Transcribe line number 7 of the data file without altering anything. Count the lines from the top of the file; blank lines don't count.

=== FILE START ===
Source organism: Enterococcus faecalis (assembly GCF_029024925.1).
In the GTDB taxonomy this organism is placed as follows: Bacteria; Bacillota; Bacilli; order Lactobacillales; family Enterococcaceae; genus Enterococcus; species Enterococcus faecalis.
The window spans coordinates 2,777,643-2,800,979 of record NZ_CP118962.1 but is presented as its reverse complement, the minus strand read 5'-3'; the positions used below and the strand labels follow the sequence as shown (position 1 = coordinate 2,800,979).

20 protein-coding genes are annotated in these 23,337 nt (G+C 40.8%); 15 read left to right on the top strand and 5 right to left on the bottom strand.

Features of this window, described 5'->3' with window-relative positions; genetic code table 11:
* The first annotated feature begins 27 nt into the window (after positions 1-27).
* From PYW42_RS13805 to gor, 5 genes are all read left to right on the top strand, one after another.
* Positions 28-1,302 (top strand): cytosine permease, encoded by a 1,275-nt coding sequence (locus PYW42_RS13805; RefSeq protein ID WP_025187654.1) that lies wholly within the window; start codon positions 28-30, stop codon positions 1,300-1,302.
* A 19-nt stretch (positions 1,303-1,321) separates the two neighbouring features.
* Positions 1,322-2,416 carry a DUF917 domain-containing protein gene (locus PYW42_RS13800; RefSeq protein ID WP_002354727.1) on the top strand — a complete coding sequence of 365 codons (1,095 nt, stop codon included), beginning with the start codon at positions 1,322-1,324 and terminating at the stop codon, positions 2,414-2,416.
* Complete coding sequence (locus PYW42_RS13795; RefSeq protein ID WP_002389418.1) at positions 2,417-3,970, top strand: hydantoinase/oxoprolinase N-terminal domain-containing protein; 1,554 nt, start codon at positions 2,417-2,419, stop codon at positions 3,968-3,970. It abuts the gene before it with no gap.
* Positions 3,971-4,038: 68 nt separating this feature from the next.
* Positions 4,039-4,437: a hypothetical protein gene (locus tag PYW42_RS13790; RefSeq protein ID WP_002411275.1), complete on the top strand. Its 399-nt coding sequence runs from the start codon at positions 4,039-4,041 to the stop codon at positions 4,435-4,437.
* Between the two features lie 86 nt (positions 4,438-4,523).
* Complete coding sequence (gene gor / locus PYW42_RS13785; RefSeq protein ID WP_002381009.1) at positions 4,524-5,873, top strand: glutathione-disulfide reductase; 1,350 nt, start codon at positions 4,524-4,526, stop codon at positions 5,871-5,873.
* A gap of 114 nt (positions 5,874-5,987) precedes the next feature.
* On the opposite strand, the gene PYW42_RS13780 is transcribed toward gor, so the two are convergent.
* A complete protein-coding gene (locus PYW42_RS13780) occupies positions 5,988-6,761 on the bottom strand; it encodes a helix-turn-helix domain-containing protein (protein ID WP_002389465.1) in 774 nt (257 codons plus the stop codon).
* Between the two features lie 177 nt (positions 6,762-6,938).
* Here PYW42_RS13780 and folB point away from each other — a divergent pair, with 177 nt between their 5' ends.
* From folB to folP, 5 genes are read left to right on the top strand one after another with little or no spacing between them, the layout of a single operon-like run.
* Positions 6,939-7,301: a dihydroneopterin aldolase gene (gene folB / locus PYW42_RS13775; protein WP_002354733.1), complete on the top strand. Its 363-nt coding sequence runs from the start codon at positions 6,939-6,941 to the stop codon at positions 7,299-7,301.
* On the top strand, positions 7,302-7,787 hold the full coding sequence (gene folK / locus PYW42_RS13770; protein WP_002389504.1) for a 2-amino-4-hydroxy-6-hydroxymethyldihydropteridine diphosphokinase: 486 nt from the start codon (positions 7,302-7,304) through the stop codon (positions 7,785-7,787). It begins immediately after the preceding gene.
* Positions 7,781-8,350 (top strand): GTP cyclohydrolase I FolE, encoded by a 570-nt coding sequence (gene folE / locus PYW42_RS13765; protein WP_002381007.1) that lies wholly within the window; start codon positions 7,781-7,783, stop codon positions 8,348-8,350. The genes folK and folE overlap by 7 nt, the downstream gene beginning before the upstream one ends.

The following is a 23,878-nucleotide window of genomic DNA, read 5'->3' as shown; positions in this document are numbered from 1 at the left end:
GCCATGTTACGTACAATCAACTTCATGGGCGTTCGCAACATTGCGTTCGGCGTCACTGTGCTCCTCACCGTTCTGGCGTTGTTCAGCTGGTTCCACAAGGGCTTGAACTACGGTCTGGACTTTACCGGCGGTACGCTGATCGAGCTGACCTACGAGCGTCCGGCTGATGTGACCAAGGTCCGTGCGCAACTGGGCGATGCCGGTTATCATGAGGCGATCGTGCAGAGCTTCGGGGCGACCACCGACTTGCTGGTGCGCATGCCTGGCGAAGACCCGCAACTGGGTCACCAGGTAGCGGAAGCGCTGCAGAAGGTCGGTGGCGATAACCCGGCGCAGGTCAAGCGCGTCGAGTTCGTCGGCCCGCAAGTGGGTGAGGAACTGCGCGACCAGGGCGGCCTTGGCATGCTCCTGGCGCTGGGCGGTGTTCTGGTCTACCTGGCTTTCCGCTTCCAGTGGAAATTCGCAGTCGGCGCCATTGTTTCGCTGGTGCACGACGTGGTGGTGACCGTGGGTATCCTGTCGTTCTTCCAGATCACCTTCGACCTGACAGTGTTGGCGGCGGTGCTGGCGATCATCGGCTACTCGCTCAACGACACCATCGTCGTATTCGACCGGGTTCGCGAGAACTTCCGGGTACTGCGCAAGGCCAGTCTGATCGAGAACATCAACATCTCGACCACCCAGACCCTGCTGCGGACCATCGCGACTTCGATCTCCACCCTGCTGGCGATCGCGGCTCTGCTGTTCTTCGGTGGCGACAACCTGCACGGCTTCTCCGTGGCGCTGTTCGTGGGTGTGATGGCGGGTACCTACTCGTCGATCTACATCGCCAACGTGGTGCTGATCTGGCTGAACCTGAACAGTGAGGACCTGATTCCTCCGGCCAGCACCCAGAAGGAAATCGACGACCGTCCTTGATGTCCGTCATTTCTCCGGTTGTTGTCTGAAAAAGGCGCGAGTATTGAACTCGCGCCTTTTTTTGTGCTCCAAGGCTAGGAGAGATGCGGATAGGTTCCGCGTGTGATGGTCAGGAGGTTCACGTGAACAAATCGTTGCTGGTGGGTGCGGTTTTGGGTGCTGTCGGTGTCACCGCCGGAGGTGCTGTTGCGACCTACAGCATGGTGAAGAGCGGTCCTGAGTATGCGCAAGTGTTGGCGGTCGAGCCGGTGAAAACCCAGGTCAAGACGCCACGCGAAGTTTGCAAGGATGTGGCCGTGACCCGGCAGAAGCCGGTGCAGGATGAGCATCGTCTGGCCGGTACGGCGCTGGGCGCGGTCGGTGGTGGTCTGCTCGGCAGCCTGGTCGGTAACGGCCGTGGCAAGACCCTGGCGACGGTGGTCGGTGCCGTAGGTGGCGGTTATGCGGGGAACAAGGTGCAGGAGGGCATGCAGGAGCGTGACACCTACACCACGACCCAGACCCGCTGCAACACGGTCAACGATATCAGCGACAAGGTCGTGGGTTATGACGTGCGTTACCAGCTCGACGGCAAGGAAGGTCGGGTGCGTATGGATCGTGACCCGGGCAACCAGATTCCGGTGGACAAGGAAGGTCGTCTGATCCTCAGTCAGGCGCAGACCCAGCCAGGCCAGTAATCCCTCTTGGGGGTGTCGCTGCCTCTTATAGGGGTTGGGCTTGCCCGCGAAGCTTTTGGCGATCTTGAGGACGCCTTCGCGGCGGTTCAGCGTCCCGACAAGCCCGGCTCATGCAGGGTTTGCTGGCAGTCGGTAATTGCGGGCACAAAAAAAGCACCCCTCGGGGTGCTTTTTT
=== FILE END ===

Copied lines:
* From PYW42_RS13805 to gor, 5 genes are all read left to right on the top strand, one after another.